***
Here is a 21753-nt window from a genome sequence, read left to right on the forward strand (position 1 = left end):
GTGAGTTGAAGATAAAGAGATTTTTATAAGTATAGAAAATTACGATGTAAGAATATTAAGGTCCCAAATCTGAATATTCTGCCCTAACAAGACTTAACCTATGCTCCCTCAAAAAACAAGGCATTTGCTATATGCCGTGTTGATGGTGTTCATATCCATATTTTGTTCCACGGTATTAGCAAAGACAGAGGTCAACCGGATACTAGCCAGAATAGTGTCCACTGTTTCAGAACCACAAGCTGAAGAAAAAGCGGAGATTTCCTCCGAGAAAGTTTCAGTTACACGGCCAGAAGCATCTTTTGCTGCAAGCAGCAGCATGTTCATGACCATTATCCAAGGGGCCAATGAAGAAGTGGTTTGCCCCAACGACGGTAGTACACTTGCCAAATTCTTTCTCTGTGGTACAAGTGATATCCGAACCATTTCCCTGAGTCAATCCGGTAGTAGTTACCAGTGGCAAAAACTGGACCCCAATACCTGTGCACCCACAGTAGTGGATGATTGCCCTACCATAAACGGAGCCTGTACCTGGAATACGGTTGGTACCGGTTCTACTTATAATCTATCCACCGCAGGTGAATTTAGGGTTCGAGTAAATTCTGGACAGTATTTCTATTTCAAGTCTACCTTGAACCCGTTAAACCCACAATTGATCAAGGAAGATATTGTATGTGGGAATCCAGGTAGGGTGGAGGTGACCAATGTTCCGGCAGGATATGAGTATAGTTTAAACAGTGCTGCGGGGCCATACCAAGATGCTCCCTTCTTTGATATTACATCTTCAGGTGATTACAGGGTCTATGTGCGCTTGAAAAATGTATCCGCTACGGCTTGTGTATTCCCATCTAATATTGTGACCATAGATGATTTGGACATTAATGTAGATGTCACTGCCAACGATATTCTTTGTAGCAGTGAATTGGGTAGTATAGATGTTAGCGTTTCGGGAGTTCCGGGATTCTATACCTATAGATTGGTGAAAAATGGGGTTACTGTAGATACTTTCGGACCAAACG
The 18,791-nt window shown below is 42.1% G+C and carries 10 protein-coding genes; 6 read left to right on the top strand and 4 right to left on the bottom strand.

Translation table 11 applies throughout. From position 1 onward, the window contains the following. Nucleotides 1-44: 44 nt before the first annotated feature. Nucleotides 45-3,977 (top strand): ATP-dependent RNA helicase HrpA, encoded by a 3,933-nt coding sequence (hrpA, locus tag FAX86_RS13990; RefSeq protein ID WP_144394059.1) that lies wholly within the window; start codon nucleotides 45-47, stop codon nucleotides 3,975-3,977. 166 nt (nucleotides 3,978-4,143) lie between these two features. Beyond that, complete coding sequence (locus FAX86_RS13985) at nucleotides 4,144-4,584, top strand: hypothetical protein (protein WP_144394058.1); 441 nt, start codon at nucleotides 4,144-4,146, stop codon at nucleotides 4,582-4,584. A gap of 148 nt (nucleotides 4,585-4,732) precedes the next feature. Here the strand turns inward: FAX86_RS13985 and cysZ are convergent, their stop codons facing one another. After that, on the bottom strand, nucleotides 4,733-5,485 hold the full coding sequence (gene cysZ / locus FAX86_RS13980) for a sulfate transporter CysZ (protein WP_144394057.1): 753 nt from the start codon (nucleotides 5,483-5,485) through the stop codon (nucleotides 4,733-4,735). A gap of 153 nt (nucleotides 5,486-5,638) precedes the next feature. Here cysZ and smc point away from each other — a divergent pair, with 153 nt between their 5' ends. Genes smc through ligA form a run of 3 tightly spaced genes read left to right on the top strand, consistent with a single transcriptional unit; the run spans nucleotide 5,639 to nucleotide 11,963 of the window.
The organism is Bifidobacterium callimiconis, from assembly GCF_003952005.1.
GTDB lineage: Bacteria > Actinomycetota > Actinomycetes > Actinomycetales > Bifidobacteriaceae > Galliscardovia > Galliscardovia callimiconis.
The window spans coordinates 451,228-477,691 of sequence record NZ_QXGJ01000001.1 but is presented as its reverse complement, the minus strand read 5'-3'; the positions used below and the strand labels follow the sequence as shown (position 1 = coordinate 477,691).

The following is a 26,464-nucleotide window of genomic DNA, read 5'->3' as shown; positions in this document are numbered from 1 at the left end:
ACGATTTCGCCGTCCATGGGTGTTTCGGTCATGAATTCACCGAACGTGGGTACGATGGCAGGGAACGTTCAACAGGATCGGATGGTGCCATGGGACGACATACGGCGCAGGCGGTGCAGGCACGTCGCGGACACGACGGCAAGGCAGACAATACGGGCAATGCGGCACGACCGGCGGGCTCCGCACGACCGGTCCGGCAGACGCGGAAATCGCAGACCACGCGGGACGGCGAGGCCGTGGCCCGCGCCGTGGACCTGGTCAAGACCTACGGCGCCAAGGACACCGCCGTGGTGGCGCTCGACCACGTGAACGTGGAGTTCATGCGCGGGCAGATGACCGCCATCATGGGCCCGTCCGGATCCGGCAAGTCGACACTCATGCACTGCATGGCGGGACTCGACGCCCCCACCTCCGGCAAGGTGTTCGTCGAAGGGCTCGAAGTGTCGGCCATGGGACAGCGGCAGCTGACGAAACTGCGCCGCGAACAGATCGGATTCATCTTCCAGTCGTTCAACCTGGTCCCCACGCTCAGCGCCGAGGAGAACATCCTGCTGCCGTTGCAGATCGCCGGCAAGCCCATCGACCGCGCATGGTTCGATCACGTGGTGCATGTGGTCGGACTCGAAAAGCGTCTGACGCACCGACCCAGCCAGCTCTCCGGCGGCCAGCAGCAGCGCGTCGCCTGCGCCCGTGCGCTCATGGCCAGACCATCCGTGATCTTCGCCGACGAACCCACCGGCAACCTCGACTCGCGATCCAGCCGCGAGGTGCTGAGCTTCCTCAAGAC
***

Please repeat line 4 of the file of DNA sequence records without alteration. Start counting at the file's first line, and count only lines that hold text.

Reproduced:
Translation table 11 applies throughout. From position 1 onward, the window contains the following. Nucleotides 1-44: 44 nt before the first annotated feature. Nucleotides 45-3,977 (top strand): ATP-dependent RNA helicase HrpA, encoded by a 3,933-nt coding sequence (hrpA, locus tag FAX86_RS13990; RefSeq protein ID WP_144394059.1) that lies wholly within the window; start codon nucleotides 45-47, stop codon nucleotides 3,975-3,977. 166 nt (nucleotides 3,978-4,143) lie between these two features. Beyond that, complete coding sequence (locus FAX86_RS13985) at nucleotides 4,144-4,584, top strand: hypothetical protein (protein WP_144394058.1); 441 nt, start codon at nucleotides 4,144-4,146, stop codon at nucleotides 4,582-4,584. A gap of 148 nt (nucleotides 4,585-4,732) precedes the next feature. Here the strand turns inward: FAX86_RS13985 and cysZ are convergent, their stop codons facing one another. After that, on the bottom strand, nucleotides 4,733-5,485 hold the full coding sequence (gene cysZ / locus FAX86_RS13980) for a sulfate transporter CysZ (protein WP_144394057.1): 753 nt from the start codon (nucleotides 5,483-5,485) through the stop codon (nucleotides 4,733-4,735). A gap of 153 nt (nucleotides 5,486-5,638) precedes the next feature. Here cysZ and smc point away from each other — a divergent pair, with 153 nt between their 5' ends. Genes smc through ligA form a run of 3 tightly spaced genes read left to right on the top strand, consistent with a single transcriptional unit; the run spans nucleotide 5,639 to nucleotide 11,963 of the window.